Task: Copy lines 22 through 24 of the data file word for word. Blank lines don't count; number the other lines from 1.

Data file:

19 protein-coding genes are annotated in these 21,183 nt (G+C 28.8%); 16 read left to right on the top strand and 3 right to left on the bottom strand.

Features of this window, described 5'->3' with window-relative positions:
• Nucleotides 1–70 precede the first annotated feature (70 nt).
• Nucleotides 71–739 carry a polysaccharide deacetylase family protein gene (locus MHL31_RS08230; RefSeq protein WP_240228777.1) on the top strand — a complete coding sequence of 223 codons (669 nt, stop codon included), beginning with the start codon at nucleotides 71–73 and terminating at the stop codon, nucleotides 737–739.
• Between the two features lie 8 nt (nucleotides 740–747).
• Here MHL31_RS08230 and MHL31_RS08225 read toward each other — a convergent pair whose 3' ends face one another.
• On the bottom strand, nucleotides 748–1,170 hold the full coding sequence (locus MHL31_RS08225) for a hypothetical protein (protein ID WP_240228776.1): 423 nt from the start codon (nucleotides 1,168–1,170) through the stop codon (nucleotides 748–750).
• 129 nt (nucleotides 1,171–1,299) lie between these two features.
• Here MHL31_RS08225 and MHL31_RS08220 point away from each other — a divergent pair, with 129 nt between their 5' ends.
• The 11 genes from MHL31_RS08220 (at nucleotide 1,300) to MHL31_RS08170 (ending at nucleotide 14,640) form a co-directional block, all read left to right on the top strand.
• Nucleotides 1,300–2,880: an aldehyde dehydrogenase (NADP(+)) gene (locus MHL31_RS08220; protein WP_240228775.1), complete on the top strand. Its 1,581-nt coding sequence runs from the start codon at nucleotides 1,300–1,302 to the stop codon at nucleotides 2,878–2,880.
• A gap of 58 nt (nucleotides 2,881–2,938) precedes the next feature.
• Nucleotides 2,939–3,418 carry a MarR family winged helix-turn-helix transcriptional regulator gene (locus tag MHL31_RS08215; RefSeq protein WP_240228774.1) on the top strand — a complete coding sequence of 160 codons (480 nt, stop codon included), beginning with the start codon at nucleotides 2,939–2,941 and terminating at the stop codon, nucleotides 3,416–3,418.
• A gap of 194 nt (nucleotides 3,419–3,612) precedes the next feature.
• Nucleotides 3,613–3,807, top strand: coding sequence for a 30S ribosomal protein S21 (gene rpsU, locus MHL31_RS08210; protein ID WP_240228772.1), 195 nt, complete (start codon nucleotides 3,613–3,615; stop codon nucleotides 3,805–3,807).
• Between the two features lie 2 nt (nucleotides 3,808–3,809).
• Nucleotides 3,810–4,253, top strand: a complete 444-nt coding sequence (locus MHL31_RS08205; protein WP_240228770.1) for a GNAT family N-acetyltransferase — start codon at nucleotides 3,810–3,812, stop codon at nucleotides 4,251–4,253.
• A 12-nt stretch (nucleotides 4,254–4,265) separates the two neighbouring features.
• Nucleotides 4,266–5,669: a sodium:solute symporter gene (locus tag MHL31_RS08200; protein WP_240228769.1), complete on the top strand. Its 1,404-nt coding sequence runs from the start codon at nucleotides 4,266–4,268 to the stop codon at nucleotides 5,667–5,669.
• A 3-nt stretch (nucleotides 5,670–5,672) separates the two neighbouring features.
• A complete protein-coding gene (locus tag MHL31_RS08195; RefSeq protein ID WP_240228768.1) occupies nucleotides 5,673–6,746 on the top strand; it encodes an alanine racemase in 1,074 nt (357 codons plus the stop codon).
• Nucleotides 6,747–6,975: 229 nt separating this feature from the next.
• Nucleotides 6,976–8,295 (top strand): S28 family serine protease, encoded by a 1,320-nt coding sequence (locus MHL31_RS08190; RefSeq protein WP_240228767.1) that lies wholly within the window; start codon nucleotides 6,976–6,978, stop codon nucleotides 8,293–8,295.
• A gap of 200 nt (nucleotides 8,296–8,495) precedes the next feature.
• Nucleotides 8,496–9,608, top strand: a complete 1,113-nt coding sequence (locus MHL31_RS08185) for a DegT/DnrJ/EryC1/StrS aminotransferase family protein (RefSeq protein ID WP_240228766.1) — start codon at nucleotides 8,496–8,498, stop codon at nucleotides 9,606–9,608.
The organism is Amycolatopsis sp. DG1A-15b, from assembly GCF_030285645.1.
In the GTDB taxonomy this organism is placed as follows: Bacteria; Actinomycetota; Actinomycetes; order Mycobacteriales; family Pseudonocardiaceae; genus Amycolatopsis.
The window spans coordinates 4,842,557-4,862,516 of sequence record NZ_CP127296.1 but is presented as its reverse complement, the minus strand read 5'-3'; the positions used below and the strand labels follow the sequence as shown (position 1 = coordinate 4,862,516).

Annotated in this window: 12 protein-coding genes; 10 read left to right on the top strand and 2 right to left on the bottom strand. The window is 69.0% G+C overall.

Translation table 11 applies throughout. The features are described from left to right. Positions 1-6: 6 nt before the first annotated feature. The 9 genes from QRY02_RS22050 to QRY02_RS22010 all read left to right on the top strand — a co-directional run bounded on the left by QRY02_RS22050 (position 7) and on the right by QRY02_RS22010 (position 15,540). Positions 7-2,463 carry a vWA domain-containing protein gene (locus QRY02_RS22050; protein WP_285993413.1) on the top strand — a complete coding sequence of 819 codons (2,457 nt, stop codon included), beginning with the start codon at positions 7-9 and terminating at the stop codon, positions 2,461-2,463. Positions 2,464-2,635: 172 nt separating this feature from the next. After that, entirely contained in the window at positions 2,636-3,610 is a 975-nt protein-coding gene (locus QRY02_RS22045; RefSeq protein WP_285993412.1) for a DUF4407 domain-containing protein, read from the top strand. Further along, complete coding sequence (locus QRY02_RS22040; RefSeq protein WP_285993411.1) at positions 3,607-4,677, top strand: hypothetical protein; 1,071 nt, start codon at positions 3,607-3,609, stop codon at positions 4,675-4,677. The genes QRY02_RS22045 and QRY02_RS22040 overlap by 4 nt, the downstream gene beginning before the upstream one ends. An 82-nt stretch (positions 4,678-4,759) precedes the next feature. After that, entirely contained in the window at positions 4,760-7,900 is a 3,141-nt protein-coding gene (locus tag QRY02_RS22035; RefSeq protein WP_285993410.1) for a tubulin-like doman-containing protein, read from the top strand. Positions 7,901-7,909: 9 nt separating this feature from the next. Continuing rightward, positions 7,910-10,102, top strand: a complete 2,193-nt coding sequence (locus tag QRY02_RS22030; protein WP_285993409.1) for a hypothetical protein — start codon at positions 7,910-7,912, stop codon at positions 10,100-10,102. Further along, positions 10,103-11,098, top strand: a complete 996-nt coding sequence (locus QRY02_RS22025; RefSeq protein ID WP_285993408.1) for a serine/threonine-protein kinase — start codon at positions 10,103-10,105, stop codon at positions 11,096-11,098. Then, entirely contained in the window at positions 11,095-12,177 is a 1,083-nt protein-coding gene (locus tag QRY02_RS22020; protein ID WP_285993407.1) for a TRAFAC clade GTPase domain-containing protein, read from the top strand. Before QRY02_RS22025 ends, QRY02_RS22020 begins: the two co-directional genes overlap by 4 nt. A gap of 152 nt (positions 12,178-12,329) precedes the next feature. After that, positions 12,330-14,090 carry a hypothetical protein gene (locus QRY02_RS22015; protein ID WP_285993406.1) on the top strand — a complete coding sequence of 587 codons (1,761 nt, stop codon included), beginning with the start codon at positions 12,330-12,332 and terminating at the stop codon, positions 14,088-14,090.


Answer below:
• Nucleotides 6,747–6,975: 229 nt separating this feature from the next.
• Nucleotides 6,976–8,295 (top strand): S28 family serine protease, encoded by a 1,320-nt coding sequence (locus MHL31_RS08190; RefSeq protein WP_240228767.1) that lies wholly within the window; start codon nucleotides 6,976–6,978, stop codon nucleotides 8,293–8,295.
• A gap of 200 nt (nucleotides 8,296–8,495) precedes the next feature.